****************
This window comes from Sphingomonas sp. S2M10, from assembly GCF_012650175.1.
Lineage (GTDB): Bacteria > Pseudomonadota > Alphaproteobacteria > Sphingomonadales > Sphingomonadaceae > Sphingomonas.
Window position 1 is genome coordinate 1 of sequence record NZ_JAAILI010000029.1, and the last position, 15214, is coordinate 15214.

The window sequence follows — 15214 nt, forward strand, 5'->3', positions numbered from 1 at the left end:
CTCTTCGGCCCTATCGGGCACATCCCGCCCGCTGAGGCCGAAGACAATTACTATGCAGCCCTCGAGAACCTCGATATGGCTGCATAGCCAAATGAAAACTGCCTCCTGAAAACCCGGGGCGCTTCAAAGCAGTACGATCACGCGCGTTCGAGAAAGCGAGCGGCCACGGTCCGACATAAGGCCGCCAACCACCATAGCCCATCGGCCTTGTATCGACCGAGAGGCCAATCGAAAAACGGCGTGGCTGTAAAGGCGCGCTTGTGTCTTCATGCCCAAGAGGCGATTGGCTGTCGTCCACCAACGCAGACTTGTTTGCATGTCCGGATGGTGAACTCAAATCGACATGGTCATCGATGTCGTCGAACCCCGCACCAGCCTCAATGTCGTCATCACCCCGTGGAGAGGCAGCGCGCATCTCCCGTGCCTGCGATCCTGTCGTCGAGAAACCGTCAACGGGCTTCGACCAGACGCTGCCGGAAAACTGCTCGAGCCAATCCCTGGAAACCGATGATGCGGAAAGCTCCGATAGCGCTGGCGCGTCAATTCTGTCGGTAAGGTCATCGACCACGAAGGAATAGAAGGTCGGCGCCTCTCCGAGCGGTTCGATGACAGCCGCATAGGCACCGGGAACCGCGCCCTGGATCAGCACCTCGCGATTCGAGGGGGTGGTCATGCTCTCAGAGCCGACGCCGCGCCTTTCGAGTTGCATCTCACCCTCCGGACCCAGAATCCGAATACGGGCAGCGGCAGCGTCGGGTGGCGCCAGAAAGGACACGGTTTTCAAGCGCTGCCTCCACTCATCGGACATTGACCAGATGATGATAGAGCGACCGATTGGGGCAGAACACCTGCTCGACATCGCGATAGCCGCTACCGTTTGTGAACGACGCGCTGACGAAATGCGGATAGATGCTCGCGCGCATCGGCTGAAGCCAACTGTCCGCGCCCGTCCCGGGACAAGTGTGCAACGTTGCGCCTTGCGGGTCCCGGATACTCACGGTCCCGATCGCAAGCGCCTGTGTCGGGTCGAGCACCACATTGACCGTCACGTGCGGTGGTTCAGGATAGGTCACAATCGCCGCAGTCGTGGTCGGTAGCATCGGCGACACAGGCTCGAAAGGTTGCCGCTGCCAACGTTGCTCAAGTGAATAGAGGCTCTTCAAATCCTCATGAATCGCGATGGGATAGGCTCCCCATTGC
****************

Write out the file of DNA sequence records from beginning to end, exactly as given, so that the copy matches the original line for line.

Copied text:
This window comes from Sphingomonas sp. S2M10, from assembly GCF_012650175.1.
Lineage (GTDB): Bacteria > Pseudomonadota > Alphaproteobacteria > Sphingomonadales > Sphingomonadaceae > Sphingomonas.
Window position 1 is genome coordinate 1 of sequence record NZ_JAAILI010000029.1, and the last position, 15214, is coordinate 15214.

The window sequence follows — 15214 nt, forward strand, 5'->3', positions numbered from 1 at the left end:
CTCTTCGGCCCTATCGGGCACATCCCGCCCGCTGAGGCCGAAGACAATTACTATGCAGCCCTCGAGAACCTCGATATGGCTGCATAGCCAAATGAAAACTGCCTCCTGAAAACCCGGGGCGCTTCAAAGCAGTACGATCACGCGCGTTCGAGAAAGCGAGCGGCCACGGTCCGACATAAGGCCGCCAACCACCATAGCCCATCGGCCTTGTATCGACCGAGAGGCCAATCGAAAAACGGCGTGGCTGTAAAGGCGCGCTTGTGTCTTCATGCCCAAGAGGCGATTGGCTGTCGTCCACCAACGCAGACTTGTTTGCATGTCCGGATGGTGAACTCAAATCGACATGGTCATCGATGTCGTCGAACCCCGCACCAGCCTCAATGTCGTCATCACCCCGTGGAGAGGCAGCGCGCATCTCCCGTGCCTGCGATCCTGTCGTCGAGAAACCGTCAACGGGCTTCGACCAGACGCTGCCGGAAAACTGCTCGAGCCAATCCCTGGAAACCGATGATGCGGAAAGCTCCGATAGCGCTGGCGCGTCAATTCTGTCGGTAAGGTCATCGACCACGAAGGAATAGAAGGTCGGCGCCTCTCCGAGCGGTTCGATGACAGCCGCATAGGCACCGGGAACCGCGCCCTGGATCAGCACCTCGCGATTCGAGGGGGTGGTCATGCTCTCAGAGCCGACGCCGCGCCTTTCGAGTTGCATCTCACCCTCCGGACCCAGAATCCGAATACGGGCAGCGGCAGCGTCGGGTGGCGCCAGAAAGGACACGGTTTTCAAGCGCTGCCTCCACTCATCGGACATTGACCAGATGATGATAGAGCGACCGATTGGGGCAGAACACCTGCTCGACATCGCGATAGCCGCTACCGTTTGTGAACGACGCGCTGACGAAATGCGGATAGATGCTCGCGCGCATCGGCTGAAGCCAACTGTCCGCGCCCGTCCCGGGACAAGTGTGCAACGTTGCGCCTTGCGGGTCCCGGATACTCACGGTCCCGATCGCAAGCGCCTGTGTCGGGTCGAGCACCACATTGACCGTCACGTGCGGTGGTTCAGGATAGGTCACAATCGCCGCAGTCGTGGTCGGTAGCATCGGCGACACAGGCTCGAAAGGTTGCCGCTGCCAACGTTGCTCAAGTGAATAGAGGCTCTTCAAATCCTCATGAATCGCGATGGGATAGGCTCCCCATTGC